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Tips for using Mutiny across many teams
Tips for using Mutiny across many teams

This doc will walk you through best practices for using Mutiny across many teams and people at your company.

Updated over a week ago

There are so many use cases for Mutiny across teams in your marketing department. Demand generation, CRO, ABM, content, performance marketing, product marketing, and customer marketing teams all use Mutiny to reach their conversion and lead goals. This doc will walk you through best practices for using Mutiny across many teams and people at your company.


We recommend having one to two owners per team/use case in Mutiny. While you might have several users in the product day to day, the most successful teams have a point person for each use case that can answer questions about prioritization, processes, strategy, etc.

Some teams choose to have both a main owner AND user per use case. This differs based on your team structure and roles/responsibilities. For example, an ABM team may have one owner for the technology/relationship, but many users that each log into Mutiny, build and launch campaigns.

For A/B testing, you might choose to have just one user in Mutiny (or a handful — one for each section of the site, audience type (e.g. verticals, customers, etc.)

Idea generation

Every customer approaches idea generation differently. It’s important to design a system that will enable the team to operate as quickly and efficiently as possible (optimizing for their launch velocity). Some ideas on how to organize and solicit ideas from your team:

  • Use a project management software like ClickUp,, Asana, etc. Have your team submit a form whenever they want to launch a new experience (with fields like Team, Page, Audience, Experience Type, Hypothesis, Goal/Conversion). The experience will automatically be categorized, approved it necessary, and assigned to an owner to build in Mutiny.

  • Create a shared Roadmap across teams so everyone has visibility into what’s currently live, in the works, or inactive. This will give the team a cross-functional view of what’s being tested, what’s working, what hasn’t worked, etc.

  • Leverage Mutiny in-app playbooks, recommendations, and your Growth Strategist to brainstorm ideas of new experiences to launch to hit your goals.

Launching experiences

Naming conventions

When you have multiple users in Mutiny, it’s important to have clear naming conventions so your segments and experiences are easy to find. Here are a few naming conventions that other Mutiny customers have used:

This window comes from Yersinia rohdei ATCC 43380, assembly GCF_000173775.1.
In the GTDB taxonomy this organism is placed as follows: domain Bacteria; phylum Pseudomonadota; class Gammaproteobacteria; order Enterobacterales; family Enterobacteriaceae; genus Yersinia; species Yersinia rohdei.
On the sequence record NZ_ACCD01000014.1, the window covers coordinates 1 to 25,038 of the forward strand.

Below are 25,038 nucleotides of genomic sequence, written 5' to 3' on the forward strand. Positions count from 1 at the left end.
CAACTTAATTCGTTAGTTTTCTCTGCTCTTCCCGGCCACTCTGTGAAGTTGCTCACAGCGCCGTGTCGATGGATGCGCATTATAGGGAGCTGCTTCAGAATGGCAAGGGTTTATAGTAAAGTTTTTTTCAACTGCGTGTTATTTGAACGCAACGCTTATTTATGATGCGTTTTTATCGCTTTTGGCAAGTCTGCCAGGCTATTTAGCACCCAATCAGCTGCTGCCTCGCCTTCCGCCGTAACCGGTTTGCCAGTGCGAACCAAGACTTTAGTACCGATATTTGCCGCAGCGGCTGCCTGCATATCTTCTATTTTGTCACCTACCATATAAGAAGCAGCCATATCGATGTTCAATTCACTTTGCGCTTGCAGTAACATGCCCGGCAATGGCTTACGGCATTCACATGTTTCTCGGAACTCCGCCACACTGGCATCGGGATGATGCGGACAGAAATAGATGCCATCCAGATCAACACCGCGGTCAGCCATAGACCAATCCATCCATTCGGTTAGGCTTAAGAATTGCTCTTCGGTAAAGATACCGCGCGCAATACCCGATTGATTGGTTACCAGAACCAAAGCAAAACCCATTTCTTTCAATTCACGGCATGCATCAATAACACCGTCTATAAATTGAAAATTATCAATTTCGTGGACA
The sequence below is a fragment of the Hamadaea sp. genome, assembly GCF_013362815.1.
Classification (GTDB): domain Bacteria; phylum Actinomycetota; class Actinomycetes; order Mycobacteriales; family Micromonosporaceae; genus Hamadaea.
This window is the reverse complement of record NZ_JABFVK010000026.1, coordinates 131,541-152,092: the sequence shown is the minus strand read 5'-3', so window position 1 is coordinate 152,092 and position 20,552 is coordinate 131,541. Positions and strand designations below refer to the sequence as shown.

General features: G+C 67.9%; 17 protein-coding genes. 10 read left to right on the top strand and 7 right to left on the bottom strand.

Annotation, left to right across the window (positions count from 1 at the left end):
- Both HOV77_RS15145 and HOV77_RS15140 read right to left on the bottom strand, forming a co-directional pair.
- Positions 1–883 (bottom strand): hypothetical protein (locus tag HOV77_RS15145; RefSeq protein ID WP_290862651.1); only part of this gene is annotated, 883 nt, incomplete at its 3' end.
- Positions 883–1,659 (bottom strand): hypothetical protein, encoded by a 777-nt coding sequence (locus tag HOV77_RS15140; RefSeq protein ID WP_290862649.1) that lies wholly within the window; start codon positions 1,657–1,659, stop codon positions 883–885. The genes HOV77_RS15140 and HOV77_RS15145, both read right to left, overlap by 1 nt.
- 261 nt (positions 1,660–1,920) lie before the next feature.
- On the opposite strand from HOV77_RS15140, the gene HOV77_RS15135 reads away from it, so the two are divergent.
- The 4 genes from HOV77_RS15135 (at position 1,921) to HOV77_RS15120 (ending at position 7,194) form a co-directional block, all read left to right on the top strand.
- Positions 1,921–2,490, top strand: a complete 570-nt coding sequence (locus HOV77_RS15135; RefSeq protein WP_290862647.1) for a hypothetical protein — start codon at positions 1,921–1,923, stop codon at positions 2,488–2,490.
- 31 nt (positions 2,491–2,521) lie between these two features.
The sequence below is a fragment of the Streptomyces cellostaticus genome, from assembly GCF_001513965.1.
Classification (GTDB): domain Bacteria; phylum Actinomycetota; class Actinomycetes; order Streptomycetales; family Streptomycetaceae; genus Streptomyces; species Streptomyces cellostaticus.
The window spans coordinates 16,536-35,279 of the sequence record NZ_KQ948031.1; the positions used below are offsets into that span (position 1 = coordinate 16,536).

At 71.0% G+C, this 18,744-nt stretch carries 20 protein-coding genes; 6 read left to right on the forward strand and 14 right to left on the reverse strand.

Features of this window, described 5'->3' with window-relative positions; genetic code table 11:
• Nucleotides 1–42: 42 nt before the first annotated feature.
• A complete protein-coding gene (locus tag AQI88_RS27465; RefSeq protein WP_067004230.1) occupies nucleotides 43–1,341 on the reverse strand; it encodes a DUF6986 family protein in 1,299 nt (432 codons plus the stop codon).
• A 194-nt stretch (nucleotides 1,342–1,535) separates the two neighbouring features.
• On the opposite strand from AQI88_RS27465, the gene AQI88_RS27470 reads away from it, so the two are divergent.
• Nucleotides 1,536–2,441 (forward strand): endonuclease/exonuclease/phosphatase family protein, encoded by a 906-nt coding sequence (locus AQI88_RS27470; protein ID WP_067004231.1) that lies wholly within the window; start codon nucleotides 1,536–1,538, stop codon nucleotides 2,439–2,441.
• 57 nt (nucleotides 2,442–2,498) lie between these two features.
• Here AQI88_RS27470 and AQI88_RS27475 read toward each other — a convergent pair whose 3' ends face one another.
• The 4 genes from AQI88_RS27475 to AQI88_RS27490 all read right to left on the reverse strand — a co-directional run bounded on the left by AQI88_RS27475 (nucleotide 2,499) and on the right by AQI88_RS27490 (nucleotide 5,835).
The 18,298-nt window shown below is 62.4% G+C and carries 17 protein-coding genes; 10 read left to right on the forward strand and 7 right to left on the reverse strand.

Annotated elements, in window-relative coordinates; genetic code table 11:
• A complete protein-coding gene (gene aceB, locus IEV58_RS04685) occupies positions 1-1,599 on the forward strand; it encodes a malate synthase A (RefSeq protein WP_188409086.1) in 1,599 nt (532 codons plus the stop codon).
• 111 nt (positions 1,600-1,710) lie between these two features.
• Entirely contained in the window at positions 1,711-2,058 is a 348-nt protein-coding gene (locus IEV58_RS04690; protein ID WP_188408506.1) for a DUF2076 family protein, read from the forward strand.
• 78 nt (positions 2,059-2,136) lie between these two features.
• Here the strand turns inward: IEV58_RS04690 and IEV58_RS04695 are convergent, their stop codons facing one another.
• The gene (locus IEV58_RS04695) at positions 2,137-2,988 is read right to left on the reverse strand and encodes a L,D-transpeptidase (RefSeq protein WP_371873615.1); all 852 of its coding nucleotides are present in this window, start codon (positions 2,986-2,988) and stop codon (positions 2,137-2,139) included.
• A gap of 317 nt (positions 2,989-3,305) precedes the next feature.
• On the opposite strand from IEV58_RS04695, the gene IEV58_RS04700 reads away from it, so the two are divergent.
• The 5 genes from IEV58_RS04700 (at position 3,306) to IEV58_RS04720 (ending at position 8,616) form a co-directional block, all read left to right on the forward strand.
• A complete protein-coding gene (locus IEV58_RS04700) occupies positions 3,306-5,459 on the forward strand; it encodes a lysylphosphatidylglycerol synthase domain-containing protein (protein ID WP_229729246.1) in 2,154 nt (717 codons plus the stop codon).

Naming convention examples for Segment Name:

  • [Attribute Type]: [Attribute Description]

    • Examples:

      • Industry: Financial Services

      • Company Size: Enterprise

      • Use Case: Data Science

      • Campaign: Data Cloud Search Terms

  • [Team] - [Attribute Type] - [Attribute Description]

    • Examples:

      • Demand Generation - Industry - Financial Services

      • Performance Marketing - Campaign - Data Cloud Search Terms

      • Customer Marketing - Use Case - Data Science

Naming convention examples for Experience Name:

  • [Program/Team] - [Page] - [Experience Type] - [Change Made]

    • Example:

      • Paid - /lp/business-growth - Page Content - Hero text

  • [Audience Type]: [Audience Definition]: [Page]

    • Example:

      • Industry: Financials: Homepage

Using a consistent naming convention will enable your entire team to log into Mutiny and easily use the search function to find what they are looking for. Example: If you include “Team name” in your segments and experiences, you’ll be able to easily search “Demand Gen” and all of your experiences will show up for you.

Prioritizing Experiences

Mutiny allows you to easily prioritize which experience a visitor sees if they qualify for the same experience on the same page across multiple segments. We recommend treating the prioritization of your experiences like a pyramid: the smallest and most niche audiences should generally be prioritized first. As you go down your prioritization list, we recommend prioritizing your segments and experiences something like this:

Of course, there are exceptions when an All traffic experience should be bumped to the top of the pyramid. This usually happens for a short amount of time for really big announcements or events (example: A banner or side pop promoting an event across the site would likely be prioritized as the #1 thing someone, regardless of who they are, should see when they visit the site).

Including the above attributes (plus any others you are regularly going to be using such as Use Case) in your segment naming convention will make it easy for anyone to log into Mutiny, launch an experience, and prioritize the experience based on where it belongs in “the pyramid” that you have defined for the team.

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